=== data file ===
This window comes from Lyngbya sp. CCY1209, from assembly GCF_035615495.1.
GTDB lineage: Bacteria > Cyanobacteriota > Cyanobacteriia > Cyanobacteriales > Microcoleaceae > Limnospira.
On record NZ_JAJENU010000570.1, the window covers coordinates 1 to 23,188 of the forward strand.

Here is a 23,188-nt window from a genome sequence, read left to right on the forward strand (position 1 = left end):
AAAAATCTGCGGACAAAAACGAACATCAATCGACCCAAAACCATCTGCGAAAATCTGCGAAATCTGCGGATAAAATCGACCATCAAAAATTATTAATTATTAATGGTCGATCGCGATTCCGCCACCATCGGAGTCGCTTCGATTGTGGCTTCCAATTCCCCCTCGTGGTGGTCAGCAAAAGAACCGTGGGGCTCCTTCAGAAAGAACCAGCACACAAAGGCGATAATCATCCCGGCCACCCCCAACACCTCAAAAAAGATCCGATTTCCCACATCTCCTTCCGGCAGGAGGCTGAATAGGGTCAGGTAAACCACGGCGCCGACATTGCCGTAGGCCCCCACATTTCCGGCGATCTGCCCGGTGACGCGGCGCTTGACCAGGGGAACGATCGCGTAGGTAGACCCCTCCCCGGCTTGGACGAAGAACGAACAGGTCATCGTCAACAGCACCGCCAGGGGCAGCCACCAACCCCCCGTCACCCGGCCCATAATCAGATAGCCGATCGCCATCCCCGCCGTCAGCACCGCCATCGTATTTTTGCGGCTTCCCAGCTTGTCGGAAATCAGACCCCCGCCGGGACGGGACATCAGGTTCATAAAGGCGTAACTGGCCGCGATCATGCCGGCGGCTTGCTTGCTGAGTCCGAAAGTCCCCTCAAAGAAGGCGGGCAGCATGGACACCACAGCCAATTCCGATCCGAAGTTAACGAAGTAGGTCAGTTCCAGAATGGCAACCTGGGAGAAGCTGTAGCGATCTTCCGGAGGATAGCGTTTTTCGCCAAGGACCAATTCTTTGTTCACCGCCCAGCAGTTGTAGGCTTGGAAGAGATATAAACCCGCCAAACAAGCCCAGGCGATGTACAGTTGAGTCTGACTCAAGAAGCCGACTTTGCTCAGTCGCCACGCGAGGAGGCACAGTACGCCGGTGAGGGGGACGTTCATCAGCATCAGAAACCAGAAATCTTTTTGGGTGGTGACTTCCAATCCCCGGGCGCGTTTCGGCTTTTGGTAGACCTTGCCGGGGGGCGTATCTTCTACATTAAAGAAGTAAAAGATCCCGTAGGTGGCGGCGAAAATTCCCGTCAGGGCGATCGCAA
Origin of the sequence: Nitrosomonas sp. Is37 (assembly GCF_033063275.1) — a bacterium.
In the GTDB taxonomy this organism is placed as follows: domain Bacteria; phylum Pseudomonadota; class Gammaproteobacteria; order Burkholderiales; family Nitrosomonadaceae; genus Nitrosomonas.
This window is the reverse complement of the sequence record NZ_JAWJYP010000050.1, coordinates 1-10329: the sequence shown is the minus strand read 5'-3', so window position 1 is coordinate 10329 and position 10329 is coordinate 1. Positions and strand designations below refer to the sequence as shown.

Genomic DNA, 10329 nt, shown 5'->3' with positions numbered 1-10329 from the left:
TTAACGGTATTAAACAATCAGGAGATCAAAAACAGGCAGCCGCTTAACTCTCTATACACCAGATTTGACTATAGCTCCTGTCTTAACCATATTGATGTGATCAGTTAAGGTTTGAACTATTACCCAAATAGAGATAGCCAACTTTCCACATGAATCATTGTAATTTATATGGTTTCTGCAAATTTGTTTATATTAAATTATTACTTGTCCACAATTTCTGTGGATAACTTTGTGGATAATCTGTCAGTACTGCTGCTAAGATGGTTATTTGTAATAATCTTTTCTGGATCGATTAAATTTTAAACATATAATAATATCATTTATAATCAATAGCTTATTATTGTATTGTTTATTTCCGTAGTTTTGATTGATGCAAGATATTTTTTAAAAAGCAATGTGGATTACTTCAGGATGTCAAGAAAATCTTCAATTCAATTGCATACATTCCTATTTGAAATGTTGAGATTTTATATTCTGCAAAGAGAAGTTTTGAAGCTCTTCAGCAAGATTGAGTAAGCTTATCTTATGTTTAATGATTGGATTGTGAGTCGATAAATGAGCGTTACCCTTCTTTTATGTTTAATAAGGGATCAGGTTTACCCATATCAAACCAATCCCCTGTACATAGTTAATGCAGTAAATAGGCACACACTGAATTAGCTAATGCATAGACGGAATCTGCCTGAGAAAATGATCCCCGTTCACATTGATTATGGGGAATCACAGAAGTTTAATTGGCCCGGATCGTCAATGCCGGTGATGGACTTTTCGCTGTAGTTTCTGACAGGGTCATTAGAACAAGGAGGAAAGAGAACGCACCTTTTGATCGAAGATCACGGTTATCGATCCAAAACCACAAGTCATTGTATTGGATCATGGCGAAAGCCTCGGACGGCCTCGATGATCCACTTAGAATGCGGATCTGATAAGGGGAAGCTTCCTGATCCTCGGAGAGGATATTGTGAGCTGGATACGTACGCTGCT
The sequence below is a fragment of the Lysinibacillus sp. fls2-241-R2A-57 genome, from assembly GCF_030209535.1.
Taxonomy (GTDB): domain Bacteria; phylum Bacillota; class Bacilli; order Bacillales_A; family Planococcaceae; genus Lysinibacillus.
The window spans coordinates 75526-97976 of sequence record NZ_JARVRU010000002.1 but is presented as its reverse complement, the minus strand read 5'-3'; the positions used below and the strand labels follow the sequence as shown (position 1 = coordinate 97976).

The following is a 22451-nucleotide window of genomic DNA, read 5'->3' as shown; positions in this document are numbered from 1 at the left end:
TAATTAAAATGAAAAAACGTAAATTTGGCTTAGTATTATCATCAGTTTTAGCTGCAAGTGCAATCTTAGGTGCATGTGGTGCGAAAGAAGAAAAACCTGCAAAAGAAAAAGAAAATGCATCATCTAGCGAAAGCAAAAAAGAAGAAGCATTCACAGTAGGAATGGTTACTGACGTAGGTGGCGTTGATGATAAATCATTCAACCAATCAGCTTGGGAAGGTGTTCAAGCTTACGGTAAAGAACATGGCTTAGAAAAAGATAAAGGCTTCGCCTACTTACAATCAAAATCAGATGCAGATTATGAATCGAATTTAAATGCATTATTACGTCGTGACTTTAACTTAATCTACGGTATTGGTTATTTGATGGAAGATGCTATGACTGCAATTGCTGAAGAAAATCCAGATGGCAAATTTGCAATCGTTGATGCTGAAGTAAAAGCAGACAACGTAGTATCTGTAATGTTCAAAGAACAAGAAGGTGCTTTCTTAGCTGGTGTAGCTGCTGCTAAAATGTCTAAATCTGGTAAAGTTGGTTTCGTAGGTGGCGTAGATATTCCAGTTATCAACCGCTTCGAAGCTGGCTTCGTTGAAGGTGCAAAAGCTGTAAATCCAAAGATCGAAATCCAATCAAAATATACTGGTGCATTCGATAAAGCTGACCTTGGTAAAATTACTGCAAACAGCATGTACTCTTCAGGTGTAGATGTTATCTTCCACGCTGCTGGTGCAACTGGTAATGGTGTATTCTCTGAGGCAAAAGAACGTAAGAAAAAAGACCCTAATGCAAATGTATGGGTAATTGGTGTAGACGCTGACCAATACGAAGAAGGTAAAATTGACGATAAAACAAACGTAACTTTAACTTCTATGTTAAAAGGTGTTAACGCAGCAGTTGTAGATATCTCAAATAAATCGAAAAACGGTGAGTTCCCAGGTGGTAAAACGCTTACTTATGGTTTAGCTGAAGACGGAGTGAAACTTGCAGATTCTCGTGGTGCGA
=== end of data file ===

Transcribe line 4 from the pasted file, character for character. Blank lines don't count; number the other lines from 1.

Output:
Here is a 23,188-nt window from a genome sequence, read left to right on the forward strand (position 1 = left end):